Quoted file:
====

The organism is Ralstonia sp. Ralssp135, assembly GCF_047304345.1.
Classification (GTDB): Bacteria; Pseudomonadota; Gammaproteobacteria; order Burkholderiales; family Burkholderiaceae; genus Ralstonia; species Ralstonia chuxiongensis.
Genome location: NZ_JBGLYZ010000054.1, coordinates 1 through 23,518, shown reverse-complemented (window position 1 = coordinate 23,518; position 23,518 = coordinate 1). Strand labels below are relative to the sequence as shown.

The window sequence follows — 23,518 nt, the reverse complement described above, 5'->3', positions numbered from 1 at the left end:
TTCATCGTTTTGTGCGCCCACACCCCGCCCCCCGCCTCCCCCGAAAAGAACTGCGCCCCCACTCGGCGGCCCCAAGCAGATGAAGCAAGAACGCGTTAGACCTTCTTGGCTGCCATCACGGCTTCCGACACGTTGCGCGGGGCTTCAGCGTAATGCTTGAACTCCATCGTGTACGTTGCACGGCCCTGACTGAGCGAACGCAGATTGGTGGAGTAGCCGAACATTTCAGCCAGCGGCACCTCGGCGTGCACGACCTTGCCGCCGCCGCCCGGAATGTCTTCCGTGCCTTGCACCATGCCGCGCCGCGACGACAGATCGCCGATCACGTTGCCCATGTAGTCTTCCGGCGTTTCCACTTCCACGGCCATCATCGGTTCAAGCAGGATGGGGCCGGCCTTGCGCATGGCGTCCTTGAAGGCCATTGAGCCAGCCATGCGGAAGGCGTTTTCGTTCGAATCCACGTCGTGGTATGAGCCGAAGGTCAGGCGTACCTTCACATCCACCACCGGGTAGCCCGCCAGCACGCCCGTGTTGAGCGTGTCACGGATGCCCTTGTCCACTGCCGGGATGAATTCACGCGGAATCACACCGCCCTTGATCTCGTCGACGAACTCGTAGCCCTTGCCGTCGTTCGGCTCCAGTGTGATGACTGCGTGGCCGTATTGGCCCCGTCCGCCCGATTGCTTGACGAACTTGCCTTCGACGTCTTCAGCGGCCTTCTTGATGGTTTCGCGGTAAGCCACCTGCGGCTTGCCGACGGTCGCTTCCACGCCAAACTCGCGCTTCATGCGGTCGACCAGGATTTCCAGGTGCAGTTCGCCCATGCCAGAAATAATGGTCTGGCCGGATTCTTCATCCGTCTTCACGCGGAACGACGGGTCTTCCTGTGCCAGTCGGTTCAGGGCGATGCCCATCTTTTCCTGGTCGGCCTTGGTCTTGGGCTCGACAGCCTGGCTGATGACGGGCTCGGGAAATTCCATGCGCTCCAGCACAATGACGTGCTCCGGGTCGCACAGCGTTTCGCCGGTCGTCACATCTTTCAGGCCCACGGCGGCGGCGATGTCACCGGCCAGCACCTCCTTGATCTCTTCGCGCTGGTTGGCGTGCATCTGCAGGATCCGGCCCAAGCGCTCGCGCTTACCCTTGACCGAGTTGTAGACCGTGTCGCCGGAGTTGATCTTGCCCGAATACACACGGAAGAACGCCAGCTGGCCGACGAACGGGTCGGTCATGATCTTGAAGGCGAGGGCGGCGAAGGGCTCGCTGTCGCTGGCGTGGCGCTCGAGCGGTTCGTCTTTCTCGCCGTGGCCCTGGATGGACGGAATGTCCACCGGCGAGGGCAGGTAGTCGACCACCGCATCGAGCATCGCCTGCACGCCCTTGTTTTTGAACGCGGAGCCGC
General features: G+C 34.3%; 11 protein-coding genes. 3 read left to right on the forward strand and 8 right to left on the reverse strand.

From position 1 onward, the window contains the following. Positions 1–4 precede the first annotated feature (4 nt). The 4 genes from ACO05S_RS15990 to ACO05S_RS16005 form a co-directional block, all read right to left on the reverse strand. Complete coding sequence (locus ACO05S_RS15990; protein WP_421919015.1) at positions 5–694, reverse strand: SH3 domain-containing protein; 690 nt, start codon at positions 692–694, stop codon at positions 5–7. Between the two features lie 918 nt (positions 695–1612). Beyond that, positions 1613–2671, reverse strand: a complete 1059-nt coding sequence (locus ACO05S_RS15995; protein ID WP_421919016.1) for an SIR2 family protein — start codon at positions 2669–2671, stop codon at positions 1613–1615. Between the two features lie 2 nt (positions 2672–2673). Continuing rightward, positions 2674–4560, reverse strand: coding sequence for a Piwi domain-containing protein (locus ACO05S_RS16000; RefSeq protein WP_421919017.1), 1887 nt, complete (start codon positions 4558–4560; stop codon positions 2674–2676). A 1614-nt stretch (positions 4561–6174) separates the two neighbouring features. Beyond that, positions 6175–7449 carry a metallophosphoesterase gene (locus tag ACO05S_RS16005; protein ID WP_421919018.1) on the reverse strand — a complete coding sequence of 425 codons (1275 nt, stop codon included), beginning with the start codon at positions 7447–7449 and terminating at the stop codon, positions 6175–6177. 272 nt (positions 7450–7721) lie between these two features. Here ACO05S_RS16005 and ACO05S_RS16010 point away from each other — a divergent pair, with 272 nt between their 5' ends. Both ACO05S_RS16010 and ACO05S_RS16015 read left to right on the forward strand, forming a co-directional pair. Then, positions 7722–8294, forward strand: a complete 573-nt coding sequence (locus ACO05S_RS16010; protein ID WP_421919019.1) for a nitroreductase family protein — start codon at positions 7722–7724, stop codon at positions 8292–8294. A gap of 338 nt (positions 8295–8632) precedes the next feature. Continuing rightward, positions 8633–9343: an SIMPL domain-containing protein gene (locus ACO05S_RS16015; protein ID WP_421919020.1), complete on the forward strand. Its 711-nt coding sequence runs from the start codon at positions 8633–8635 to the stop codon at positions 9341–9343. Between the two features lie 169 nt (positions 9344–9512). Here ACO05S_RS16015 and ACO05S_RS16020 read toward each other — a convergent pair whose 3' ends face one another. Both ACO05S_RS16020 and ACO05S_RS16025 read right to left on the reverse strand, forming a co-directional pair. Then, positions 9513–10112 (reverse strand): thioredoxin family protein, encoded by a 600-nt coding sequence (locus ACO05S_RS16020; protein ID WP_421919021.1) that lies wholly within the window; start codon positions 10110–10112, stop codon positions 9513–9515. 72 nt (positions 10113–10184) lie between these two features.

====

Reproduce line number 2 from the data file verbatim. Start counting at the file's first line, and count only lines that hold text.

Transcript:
Classification (GTDB): Bacteria; Pseudomonadota; Gammaproteobacteria; order Burkholderiales; family Burkholderiaceae; genus Ralstonia; species Ralstonia chuxiongensis.